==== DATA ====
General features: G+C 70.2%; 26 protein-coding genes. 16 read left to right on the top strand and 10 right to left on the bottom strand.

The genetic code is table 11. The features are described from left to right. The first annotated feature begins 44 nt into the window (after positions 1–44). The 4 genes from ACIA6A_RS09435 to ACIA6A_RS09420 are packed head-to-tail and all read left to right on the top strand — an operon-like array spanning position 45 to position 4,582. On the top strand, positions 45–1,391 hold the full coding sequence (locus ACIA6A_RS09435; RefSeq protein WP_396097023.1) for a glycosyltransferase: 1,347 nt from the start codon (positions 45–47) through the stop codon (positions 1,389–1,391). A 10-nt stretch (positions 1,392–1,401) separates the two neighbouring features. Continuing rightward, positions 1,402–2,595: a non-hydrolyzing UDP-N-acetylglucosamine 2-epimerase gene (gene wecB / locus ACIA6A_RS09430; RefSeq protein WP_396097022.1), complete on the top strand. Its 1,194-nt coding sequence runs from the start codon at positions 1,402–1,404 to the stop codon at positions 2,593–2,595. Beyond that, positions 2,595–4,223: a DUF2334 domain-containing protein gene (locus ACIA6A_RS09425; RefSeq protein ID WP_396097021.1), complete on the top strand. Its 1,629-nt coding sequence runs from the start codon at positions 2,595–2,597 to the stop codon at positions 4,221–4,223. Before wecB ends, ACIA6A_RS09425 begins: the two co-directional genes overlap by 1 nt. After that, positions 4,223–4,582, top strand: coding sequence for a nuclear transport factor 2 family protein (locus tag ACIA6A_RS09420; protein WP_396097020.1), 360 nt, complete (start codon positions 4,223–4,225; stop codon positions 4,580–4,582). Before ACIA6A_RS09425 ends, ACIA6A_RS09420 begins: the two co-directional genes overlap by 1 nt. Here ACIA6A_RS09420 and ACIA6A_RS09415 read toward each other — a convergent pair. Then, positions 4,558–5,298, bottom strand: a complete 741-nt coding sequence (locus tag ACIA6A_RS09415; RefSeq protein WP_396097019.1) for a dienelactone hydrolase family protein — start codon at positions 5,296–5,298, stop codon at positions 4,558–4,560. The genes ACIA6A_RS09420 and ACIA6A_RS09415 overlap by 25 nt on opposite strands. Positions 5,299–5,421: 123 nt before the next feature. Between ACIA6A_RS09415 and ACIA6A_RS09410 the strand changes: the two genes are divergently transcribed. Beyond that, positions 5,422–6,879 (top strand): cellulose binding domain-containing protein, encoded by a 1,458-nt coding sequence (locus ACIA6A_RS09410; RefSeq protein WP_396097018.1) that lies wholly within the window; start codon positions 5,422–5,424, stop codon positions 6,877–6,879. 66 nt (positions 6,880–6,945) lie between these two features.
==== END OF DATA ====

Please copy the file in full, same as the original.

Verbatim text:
General features: G+C 70.2%; 26 protein-coding genes. 16 read left to right on the top strand and 10 right to left on the bottom strand.

The genetic code is table 11. The features are described from left to right. The first annotated feature begins 44 nt into the window (after positions 1–44). The 4 genes from ACIA6A_RS09435 to ACIA6A_RS09420 are packed head-to-tail and all read left to right on the top strand — an operon-like array spanning position 45 to position 4,582. On the top strand, positions 45–1,391 hold the full coding sequence (locus ACIA6A_RS09435; RefSeq protein WP_396097023.1) for a glycosyltransferase: 1,347 nt from the start codon (positions 45–47) through the stop codon (positions 1,389–1,391). A 10-nt stretch (positions 1,392–1,401) separates the two neighbouring features. Continuing rightward, positions 1,402–2,595: a non-hydrolyzing UDP-N-acetylglucosamine 2-epimerase gene (gene wecB / locus ACIA6A_RS09430; RefSeq protein WP_396097022.1), complete on the top strand. Its 1,194-nt coding sequence runs from the start codon at positions 1,402–1,404 to the stop codon at positions 2,593–2,595. Beyond that, positions 2,595–4,223: a DUF2334 domain-containing protein gene (locus ACIA6A_RS09425; RefSeq protein ID WP_396097021.1), complete on the top strand. Its 1,629-nt coding sequence runs from the start codon at positions 2,595–2,597 to the stop codon at positions 4,221–4,223. Before wecB ends, ACIA6A_RS09425 begins: the two co-directional genes overlap by 1 nt. After that, positions 4,223–4,582, top strand: coding sequence for a nuclear transport factor 2 family protein (locus tag ACIA6A_RS09420; protein WP_396097020.1), 360 nt, complete (start codon positions 4,223–4,225; stop codon positions 4,580–4,582). Before ACIA6A_RS09425 ends, ACIA6A_RS09420 begins: the two co-directional genes overlap by 1 nt. Here ACIA6A_RS09420 and ACIA6A_RS09415 read toward each other — a convergent pair. Then, positions 4,558–5,298, bottom strand: a complete 741-nt coding sequence (locus tag ACIA6A_RS09415; RefSeq protein WP_396097019.1) for a dienelactone hydrolase family protein — start codon at positions 5,296–5,298, stop codon at positions 4,558–4,560. The genes ACIA6A_RS09420 and ACIA6A_RS09415 overlap by 25 nt on opposite strands. Positions 5,299–5,421: 123 nt before the next feature. Between ACIA6A_RS09415 and ACIA6A_RS09410 the strand changes: the two genes are divergently transcribed. Beyond that, positions 5,422–6,879 (top strand): cellulose binding domain-containing protein, encoded by a 1,458-nt coding sequence (locus ACIA6A_RS09410; RefSeq protein WP_396097018.1) that lies wholly within the window; start codon positions 5,422–5,424, stop codon positions 6,877–6,879. 66 nt (positions 6,880–6,945) lie between these two features.